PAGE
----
330
330
Wordsworth, William [and Samuel Taylor Coleridge].
LYRICAL BALLADS WITH A FEW OTHER POEMS. LONDON: J. AND A. ARCH, 1798
Estimate
10,00015,000
LOT SOLD. 12,500 GBP
JUMP TO LOT
330
Wordsworth, William [and Samuel Taylor Coleridge].
LYRICAL BALLADS WITH A FEW OTHER POEMS. LONDON: J. AND A. ARCH, 1798
Estimate
10,00015,000
LOT SOLD. 12,500 GBP
JUMP TO LOT

Details & Cataloguing

The Library of an English Bibliophile Part VII

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London

Wordsworth, William [and Samuel Taylor Coleridge].
LYRICAL BALLADS WITH A FEW OTHER POEMS. LONDON: J. AND A. ARCH, 1798
8vo (173 x 105mm.), FIRST EDITION, second (London) issue, errata leaf and advertisement leaf at the end, original pink boards with cream spine, preserved in cloth folding box, spine lettered in gilt, occasional spotting to text, lacking spine, boards slightly soiled, upper board with small red label with manuscript number
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Provenance

Simon Nowell-Smith, his bookplate and that of his wife Judith Adams Nowell-Smith; sold by Bertram Rota, Catalogue 300, Poetry. The Simon Nowell-Smith Collection, 2002, item 807

Literature

Wise 4; Cornell/Healy 4; Hayward 202 (the Bristol issue, lent by Lord Rothschild, not in boards), Grolier Hundred 66

Catalogue Note

THE EARLIEST OBTAINABLE EDITION OF THE COLLECTION OF POEMS WHICH INAUGURATD THE ROMANTIC MOVEMENT IN ENGLISH LITERATURE. The earlier Bristol issue of the same year is listed by Healey in 13 copies, but there are thought to be none remaining in private hands.The Cornell copy (Cornell 3) is rebound in green morocco; Di Ricci says that the Bristol Lyrical Ballads was published in drab boards, and Healey notes that apparently no copies survive in boards.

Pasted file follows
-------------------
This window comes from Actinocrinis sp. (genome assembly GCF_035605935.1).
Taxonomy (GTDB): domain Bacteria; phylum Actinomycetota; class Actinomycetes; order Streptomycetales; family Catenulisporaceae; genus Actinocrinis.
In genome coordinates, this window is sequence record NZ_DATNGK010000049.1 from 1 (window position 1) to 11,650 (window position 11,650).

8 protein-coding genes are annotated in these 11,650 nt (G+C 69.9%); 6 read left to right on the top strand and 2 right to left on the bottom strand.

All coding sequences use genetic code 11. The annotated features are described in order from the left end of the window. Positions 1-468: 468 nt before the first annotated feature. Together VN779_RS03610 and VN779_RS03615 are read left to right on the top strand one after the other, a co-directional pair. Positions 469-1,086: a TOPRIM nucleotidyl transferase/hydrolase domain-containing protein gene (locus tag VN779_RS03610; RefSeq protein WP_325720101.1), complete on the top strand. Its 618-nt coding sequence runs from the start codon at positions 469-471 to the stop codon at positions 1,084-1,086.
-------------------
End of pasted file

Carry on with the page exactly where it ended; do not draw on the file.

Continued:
Except for the title page, the London issue does not differ from the Bristol issue. A case can also be made that this issue was the first published issue. The Bristol issue was prepared in anticipation of publication by Longmans, an event which never materialised, leading Dorothy Wordsworth to write in September 1798 that the book had been "printed, not published", since there was no publisher until Cottle found Arch and Wordsworth found Johnson at about the same time. See also D.F. Foxon, "The Printing of Lyrical Ballads, 1798", in The Library, Fifth Series, Vol.IX, No.4, December 1953.

VERY RARE IN THE ORIGINAL BOARDS.

Coleridge contributed "The Rime of the Ancient Mariner," "The Foster-Mother's Tale," "The Nightingale" (replacing "Lewti" in all but four known copies of the Bristol issue), and "The Dungeon." Wordsworth contributed most of the poems, drawing on a huge creative burst in the Spring and Summer of 1798, which included "Lines Written a Few Miles Above Tintern Abbey."

The Library of an English Bibliophile Part VII

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London